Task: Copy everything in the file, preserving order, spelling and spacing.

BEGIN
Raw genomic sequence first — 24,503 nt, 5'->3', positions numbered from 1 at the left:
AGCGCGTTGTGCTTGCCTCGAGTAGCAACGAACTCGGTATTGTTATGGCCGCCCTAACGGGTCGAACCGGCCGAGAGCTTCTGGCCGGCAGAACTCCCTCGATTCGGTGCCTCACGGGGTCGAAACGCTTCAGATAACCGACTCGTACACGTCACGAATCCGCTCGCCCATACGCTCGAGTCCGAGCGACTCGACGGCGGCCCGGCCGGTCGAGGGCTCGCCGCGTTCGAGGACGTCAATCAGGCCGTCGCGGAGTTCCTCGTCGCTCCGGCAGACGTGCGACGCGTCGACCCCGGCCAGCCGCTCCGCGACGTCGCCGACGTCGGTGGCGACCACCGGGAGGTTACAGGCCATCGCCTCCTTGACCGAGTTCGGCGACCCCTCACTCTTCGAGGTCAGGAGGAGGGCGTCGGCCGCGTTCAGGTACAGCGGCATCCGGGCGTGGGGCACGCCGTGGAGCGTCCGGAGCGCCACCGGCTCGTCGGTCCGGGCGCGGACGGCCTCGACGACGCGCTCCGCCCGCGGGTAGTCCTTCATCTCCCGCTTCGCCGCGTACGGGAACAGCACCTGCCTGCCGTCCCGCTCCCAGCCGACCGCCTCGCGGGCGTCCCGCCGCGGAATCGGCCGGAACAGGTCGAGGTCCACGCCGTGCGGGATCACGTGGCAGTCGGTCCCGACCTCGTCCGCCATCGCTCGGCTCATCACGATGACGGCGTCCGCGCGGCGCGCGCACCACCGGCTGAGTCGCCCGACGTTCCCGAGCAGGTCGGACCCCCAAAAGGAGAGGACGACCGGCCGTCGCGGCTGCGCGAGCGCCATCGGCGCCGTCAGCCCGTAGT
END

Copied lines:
Raw genomic sequence first — 24,503 nt, 5'->3', positions numbered from 1 at the left:
AGCGCGTTGTGCTTGCCTCGAGTAGCAACGAACTCGGTATTGTTATGGCCGCCCTAACGGGTCGAACCGGCCGAGAGCTTCTGGCCGGCAGAACTCCCTCGATTCGGTGCCTCACGGGGTCGAAACGCTTCAGATAACCGACTCGTACACGTCACGAATCCGCTCGCCCATACGCTCGAGTCCGAGCGACTCGACGGCGGCCCGGCCGGTCGAGGGCTCGCCGCGTTCGAGGACGTCAATCAGGCCGTCGCGGAGTTCCTCGTCGCTCCGGCAGACGTGCGACGCGTCGACCCCGGCCAGCCGCTCCGCGACGTCGCCGACGTCGGTGGCGACCACCGGGAGGTTACAGGCCATCGCCTCCTTGACCGAGTTCGGCGACCCCTCACTCTTCGAGGTCAGGAGGAGGGCGTCGGCCGCGTTCAGGTACAGCGGCATCCGGGCGTGGGGCACGCCGTGGAGCGTCCGGAGCGCCACCGGCTCGTCGGTCCGGGCGCGGACGGCCTCGACGACGCGCTCCGCCCGCGGGTAGTCCTTCATCTCCCGCTTCGCCGCGTACGGGAACAGCACCTGCCTGCCGTCCCGCTCCCAGCCGACCGCCTCGCGGGCGTCCCGCCGCGGAATCGGCCGGAACAGGTCGAGGTCCACGCCGTGCGGGATCACGTGGCAGTCGGTCCCGACCTCGTCCGCCATCGCTCGGCTCATCACGATGACGGCGTCCGCGCGGCGCGCGCACCACCGGCTGAGTCGCCCGACGTTCCCGAGCAGGTCGGACCCCCAAAAGGAGAGGACGACCGGCCGTCGCGGCTGCGCGAGCGCCATCGGCGCCGTCAGCCCGTAGT